The Government Steps On To Pursue Assets Proceeds Of Crime To Switzerland
Minister of Law and Human Rights Yasonna Laoly (Mery Handayani / VOI)

JAKARTA - Minister of Law and Human Rights Yasonna Laoly said the government would immediately collect data and trace the proceeds of crime stored in Switzerland. This was done after the Indonesian House of Representatives agreed to enact the Draft Law on the Ratification of the Mutual Legal Assistance Agreement in Criminal Matters between the Republic of Indonesia and the Swiss Confederation into law.

After the legislation was passed by the DPR, Yasonna said, Kemenkumham would form a team and coordinate with a number of parties to track assets to Switzerland.

"We will form a team and sit together with Bareskrim, the Attorney General's Office, the KPK, and the Ministry of Foreign Affairs to carry out asset tracing," said Yasonna in a written statement quoted on Wednesday, July 15.

He said the Indonesian government would cooperate with the Swiss side to open the data and request it. "With this legal basis, we can do it," he said, adding that the new law also regulates that assets that have been tracked can be confiscated by the state.

"The good thing is, this law is retroactive. So all fiscal crimes, money laundering, or anything that happened before the agreement can be traced," added the PDI-P politician.

After Switzerland, Yasonna said the government would seek to establish Mutual Legal Assistance (MLA) agreements with other countries as a step to eradicate transnational crime.

Apart from Switzerland, Indonesia has entered into the same agreement with Russia, Iran and a number of other countries. "We will continue this. For example with Serbia. Although there is no extradition agreement and MLA, Serbia has already submitted a draft and we will discuss it next year after the COVID-19 pandemic ends," he said.

He said this agreement is really needed because it contains important things in law enforcement and is expected to be able to answer the challenges and problems of criminal acts faced by Indonesia and Switzerland.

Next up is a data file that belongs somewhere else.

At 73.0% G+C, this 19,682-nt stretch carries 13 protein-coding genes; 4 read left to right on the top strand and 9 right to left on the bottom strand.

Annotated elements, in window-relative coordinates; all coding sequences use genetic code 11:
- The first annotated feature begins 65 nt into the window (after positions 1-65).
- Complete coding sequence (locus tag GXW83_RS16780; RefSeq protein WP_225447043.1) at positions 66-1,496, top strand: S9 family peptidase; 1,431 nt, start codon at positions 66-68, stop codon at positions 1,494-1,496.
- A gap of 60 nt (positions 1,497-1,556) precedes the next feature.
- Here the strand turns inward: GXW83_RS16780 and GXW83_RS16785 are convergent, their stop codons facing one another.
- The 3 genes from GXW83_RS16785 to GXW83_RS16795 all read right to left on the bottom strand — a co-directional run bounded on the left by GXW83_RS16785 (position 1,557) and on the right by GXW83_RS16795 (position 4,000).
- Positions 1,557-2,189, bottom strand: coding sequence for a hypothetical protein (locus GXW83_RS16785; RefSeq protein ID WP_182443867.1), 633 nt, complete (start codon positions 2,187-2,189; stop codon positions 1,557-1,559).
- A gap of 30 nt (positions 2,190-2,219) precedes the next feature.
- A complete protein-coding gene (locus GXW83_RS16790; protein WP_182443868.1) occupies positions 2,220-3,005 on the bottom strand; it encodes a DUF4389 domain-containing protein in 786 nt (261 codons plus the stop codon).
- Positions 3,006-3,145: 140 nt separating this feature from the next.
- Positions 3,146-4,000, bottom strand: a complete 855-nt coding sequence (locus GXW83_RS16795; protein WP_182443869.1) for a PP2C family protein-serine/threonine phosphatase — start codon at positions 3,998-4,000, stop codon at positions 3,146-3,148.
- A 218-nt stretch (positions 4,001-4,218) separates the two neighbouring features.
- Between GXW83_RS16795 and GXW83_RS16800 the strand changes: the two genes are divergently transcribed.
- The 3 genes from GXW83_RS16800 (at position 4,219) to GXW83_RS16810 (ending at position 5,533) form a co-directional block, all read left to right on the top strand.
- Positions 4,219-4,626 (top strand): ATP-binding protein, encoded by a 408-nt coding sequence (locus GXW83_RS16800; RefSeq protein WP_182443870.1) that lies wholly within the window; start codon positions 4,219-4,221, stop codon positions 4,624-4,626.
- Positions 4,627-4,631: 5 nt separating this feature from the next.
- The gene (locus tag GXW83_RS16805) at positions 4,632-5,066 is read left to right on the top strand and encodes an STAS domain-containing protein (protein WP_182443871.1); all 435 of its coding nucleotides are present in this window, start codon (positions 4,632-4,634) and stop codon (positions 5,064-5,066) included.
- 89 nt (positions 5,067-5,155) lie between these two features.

Moreover, the settlement of transnational criminal cases is far from easy and different from the handling of criminal cases within the territory of the state.

"The prevention and eradication of transnational crime requires bilateral and multiteral cooperation, especially in the fields of investigation, prosecution, examination at court sessions and implementation of court decisions," he concluded.

The law governing the Mutual Legal Aid Agreement with Switzerland was initiated by the 6th President of the Republic of Indonesia Susilo Bambang Yudhoyono in 2007 when he met the President of the Swiss Confederation Micheline Calmy-Rey at the State Palace, Jakarta. At that time, Calmy-Rey agreed with the idea of his government and the Indonesian government working together to return the assets of corruptors in the country.

Talks resumed in 2010 when the President of the Swiss Confederation Doris Leuthard visited Indonesia. However, this agreement was dimmed due to various obstacles. Including the technical return of assets and strict banking regulations in Switzerland.

Discussions came to life in the era of President Joko Widodo's administration and the first negotiations were held on 28-30 April 2015 in Bali.

The Indonesian delegation at that time was chaired by the Director of International Law and Central Authority who is currently the Director General of General Legal Administration at the Ministry of Law and Human Rights, Cahyo Rahadian Muzhar. The next two years, to be precise in August 2017, the second negotiations were held in Bern, Switzerland.

On February 4, 2019 Menkumham Yasonna Laoly and Swiss Justice Minister Karin Keller-Sutter signed the Indonesia-Swiss MLA agreement at a meeting in Bernerhof, Bern, Switzerland.

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